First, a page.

KHAVICH: Unsettling consequences of settling Syrian refugees
Opinions Column: Self-Evident Truths
It has been a conflicted few weeks for Syrian refugees. Although President Barack Obama recently announced that the 10,000th refugee has just been settled in the United States, they have been compared to poisoned Skittles, a terrorist attack with possible links to the Islamic State that occurred in Manhattan and on Friday, Gov. Greg Abbott (R-Tex.) announced that his state would not be participating further in the President’s refugee resettlement program, stating that "the lax security of the refugee program is indefensible and endangering to all Americans." This comes several months after 31 out of 50 states announced a similar intention not to cooperate with the refugee program. According to Rasmussen Reports polls, a majority of voters agree, with 59 percent being opposed to Obama’s 2016 plan, citing concerns over national security. As to his plans to increase the number of refugees accepted from 85,000 to 110,000 in 2017, only 12 percent of voters agreed.
Near Eastern and North African migrants have often posed as refugees in the past, a distinction that is often very difficult to ascertain: In Europe, according to the Vice President of the European Commission, 60 percent of those seeking asylum status in Europe last year were not actually refugees. Here in the United States, there are major flaws with our vetting process — Department of Homeland Security Director León Rodríguez admitted Wednesday that refugees are often admitted based on their testimony alone, without corroboration with other documents.
The process suffers in other ways: Last November, FBI Director James Comey expressed concerns that the agency lacked the information to ensure that every Syrian refugee was not a threat to security. Director of National Intelligence James Clapper agreed, stating that he would not “put it past the likes of (the Islamic State) to infiltrate operatives among these refugees.” And we know that the government’s background checks are not infallible. Orlando shooter Omar Mateen was placed on an FBI watchlist and then taken off of it following investigation, as well as passing a full background check to purchase his gun. Ahmad Khan Rahami, the suspect in the recent New York and New Jersey bombings, was investigated numerous times by federal agents and found free of suspicion. As if these security holes weren’t enough, under the current “surge operation” to meet the 10,000 figure, President Obama has sped up vetting processes that typically take 18 to 24 months to a measly three months.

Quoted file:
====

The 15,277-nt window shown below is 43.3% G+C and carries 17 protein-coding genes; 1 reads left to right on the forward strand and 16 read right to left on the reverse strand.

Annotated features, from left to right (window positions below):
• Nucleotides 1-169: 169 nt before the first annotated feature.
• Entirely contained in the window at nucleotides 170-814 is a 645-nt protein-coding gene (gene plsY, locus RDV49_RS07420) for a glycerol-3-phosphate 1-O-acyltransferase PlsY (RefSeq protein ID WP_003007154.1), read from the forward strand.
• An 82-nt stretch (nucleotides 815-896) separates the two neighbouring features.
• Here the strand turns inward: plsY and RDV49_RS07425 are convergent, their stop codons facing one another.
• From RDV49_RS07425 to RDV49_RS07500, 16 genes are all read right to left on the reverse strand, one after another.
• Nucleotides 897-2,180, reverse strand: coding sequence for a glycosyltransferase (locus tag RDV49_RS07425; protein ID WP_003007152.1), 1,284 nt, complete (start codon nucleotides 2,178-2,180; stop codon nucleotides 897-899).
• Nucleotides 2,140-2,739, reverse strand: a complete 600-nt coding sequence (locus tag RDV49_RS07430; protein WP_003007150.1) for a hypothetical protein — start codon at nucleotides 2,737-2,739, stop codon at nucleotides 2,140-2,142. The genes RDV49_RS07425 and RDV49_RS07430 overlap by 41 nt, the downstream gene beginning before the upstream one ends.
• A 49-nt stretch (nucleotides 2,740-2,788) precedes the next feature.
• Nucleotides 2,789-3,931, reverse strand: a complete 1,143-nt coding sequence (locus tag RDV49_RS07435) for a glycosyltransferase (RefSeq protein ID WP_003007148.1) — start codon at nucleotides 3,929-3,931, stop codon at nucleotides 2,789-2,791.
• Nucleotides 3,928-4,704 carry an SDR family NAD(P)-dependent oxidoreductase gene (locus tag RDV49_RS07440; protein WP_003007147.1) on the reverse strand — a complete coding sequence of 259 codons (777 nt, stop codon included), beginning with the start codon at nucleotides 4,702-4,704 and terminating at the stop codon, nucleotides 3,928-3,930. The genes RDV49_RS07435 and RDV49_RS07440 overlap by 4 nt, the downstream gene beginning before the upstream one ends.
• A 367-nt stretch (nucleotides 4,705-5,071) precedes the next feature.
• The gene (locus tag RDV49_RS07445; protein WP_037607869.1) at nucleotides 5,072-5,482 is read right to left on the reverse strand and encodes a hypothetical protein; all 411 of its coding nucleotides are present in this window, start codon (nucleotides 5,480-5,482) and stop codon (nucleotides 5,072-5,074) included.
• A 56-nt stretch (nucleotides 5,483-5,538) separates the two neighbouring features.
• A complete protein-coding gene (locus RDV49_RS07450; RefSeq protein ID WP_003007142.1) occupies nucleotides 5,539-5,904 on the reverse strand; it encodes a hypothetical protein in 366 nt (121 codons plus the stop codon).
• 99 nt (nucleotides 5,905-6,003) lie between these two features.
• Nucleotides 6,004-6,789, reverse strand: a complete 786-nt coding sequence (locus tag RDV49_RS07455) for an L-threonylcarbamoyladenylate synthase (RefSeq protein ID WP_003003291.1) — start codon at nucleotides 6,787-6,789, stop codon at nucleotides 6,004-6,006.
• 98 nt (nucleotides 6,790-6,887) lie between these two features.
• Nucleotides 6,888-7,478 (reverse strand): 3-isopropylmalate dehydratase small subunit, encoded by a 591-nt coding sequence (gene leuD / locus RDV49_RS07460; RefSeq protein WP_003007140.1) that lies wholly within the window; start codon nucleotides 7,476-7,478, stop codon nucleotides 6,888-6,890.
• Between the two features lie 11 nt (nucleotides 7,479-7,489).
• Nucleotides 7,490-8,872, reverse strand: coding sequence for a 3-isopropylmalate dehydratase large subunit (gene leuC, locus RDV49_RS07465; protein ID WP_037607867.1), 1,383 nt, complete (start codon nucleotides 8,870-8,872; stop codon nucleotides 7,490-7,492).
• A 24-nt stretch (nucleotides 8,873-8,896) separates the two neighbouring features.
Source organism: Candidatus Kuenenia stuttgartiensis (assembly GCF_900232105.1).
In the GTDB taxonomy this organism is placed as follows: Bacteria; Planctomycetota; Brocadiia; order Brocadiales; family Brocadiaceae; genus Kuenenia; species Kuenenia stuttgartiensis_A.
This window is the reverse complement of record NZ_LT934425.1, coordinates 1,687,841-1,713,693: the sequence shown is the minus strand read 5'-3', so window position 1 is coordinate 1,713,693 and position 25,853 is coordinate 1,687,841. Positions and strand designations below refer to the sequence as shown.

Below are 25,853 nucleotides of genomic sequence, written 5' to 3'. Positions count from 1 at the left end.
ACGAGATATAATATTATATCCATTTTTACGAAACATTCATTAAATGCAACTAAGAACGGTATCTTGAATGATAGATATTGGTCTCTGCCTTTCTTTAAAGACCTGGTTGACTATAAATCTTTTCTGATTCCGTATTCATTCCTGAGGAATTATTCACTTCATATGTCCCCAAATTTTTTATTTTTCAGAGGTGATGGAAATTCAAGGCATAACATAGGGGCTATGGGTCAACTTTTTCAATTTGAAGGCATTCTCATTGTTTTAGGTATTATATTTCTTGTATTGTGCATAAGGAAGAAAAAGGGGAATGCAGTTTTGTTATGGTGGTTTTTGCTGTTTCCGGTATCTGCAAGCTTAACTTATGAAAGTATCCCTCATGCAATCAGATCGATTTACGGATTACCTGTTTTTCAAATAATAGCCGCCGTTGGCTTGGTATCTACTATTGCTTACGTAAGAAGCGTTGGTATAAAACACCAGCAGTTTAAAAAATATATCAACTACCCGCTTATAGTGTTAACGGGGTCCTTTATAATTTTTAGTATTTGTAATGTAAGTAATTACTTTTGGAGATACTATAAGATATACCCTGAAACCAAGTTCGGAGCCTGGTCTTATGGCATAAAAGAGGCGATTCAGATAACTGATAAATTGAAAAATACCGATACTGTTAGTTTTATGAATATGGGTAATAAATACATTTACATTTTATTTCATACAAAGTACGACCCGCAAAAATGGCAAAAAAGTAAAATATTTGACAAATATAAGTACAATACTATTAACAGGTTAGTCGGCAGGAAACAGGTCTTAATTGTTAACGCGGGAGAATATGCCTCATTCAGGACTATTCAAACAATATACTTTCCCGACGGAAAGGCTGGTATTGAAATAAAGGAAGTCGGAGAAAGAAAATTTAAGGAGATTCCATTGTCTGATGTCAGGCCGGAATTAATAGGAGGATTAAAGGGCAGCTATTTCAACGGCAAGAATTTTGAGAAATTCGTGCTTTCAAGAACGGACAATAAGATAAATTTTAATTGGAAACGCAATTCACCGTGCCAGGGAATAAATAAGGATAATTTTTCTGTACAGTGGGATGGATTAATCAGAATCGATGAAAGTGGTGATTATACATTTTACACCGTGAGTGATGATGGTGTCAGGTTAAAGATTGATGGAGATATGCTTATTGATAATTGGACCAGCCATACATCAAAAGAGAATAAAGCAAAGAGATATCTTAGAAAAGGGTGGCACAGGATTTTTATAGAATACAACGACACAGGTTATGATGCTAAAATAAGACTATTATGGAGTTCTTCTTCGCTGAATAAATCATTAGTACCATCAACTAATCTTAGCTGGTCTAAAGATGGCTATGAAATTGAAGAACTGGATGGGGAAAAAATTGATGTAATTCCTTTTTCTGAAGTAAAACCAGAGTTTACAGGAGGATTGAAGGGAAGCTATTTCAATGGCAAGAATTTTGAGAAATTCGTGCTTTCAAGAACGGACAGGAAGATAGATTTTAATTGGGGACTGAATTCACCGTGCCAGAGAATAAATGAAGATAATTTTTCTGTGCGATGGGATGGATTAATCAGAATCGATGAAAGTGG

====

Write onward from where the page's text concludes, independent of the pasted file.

Only around a dozen refugees since 9/11 have been arrested for security concerns. But this wave of refugees is different. According to the Arab Center for Research and Policy Studies, 13 percent of Syrian refugees say they have a “positive view or somewhat positive view” of the Islamic State. NATO Supreme Allied Commander Europe and US General Philip Breedlove stated in March that the Islamic State was “spreading like a cancer” among refugees. The Islamic State has itself explicitly warned that it will be using refugees as a vector for terrorism, with one video claiming that 4,000 jihadists had been smuggled into Western nations, and another stating that “some of our brothers have fulfilled their mission, but others are still waiting to be activated.” While a terrorist organization would of course want people to think they had operatives everywhere, these threats cannot simply be dismissed — one of the bombers in the Paris attack was suspected of using a Syrian passport to pose as a Syrian refugee. And if the refugees themselves are not committing acts of terror, their children might. Many of the terrorists in recent attacks have been nationals of the country — the Nice attacker, the Orlando shooter, many of the Paris attackers. In fact, according to the Washington Times, second-generation immigrants accounted for at least half of the deadly attacks in the U.S. over the past decade. The Islamic State are masters at using social media to recruit American teens, with more than 100 being recruited in 2015 alone.
Refugees and migrants have also not behaved in the most innocent of ways throughout Europe, with migrants in Germany committing over 400,000 crimes in 2015 and 69,000 in the first quarter of 2016 —data which does not include the New Year’s Eve debacle, in which hundreds of women were sexually assaulted in Cologne.
When all of these factors are taken into account, it seems that the risks outweigh the benefits in accepting Syrian refugees into our borders, something that we were never legally or morally obligated to do in the first place. In fact, we should consider whether it is prudent to entirely cease immigration from nations at a high risk of terrorism until the Islamic State is taken care of and the Syrian conflict is over.
Aviv Khavich is a School of Engineering sophomore majoring in computer engineering and computer science. His column, "Self-Evident Truths," runs on alternate Mondays.
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